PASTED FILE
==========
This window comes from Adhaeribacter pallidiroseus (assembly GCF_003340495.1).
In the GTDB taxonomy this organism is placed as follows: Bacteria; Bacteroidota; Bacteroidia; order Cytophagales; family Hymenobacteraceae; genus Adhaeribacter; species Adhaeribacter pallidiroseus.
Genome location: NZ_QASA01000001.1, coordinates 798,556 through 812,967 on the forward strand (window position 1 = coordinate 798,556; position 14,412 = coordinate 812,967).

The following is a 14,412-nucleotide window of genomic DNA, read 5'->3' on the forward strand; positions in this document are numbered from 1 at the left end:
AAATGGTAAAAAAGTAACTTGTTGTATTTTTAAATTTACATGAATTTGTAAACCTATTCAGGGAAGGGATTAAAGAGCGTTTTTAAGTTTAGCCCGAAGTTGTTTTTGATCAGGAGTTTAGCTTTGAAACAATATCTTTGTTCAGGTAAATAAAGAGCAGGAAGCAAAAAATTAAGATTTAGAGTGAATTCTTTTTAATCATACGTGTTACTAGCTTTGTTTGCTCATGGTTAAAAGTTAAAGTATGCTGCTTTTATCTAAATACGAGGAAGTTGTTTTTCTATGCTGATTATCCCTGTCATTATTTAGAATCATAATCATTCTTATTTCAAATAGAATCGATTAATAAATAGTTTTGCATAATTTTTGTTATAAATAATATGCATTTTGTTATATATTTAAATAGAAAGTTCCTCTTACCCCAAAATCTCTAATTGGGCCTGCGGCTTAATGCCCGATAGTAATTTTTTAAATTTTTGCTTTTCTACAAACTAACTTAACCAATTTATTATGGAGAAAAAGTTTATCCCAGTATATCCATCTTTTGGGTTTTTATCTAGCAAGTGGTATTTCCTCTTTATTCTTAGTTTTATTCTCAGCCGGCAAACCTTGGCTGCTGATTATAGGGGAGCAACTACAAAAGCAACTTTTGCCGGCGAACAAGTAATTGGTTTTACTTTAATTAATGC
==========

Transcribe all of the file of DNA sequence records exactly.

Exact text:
This window comes from Adhaeribacter pallidiroseus (assembly GCF_003340495.1).
In the GTDB taxonomy this organism is placed as follows: Bacteria; Bacteroidota; Bacteroidia; order Cytophagales; family Hymenobacteraceae; genus Adhaeribacter; species Adhaeribacter pallidiroseus.
Genome location: NZ_QASA01000001.1, coordinates 798,556 through 812,967 on the forward strand (window position 1 = coordinate 798,556; position 14,412 = coordinate 812,967).

The following is a 14,412-nucleotide window of genomic DNA, read 5'->3' on the forward strand; positions in this document are numbered from 1 at the left end:
AAATGGTAAAAAAGTAACTTGTTGTATTTTTAAATTTACATGAATTTGTAAACCTATTCAGGGAAGGGATTAAAGAGCGTTTTTAAGTTTAGCCCGAAGTTGTTTTTGATCAGGAGTTTAGCTTTGAAACAATATCTTTGTTCAGGTAAATAAAGAGCAGGAAGCAAAAAATTAAGATTTAGAGTGAATTCTTTTTAATCATACGTGTTACTAGCTTTGTTTGCTCATGGTTAAAAGTTAAAGTATGCTGCTTTTATCTAAATACGAGGAAGTTGTTTTTCTATGCTGATTATCCCTGTCATTATTTAGAATCATAATCATTCTTATTTCAAATAGAATCGATTAATAAATAGTTTTGCATAATTTTTGTTATAAATAATATGCATTTTGTTATATATTTAAATAGAAAGTTCCTCTTACCCCAAAATCTCTAATTGGGCCTGCGGCTTAATGCCCGATAGTAATTTTTTAAATTTTTGCTTTTCTACAAACTAACTTAACCAATTTATTATGGAGAAAAAGTTTATCCCAGTATATCCATCTTTTGGGTTTTTATCTAGCAAGTGGTATTTCCTCTTTATTCTTAGTTTTATTCTCAGCCGGCAAACCTTGGCTGCTGATTATAGGGGAGCAACTACAAAAGCAACTTTTGCCGGCGAACAAGTAATTGGTTTTACTTTAATTAATGC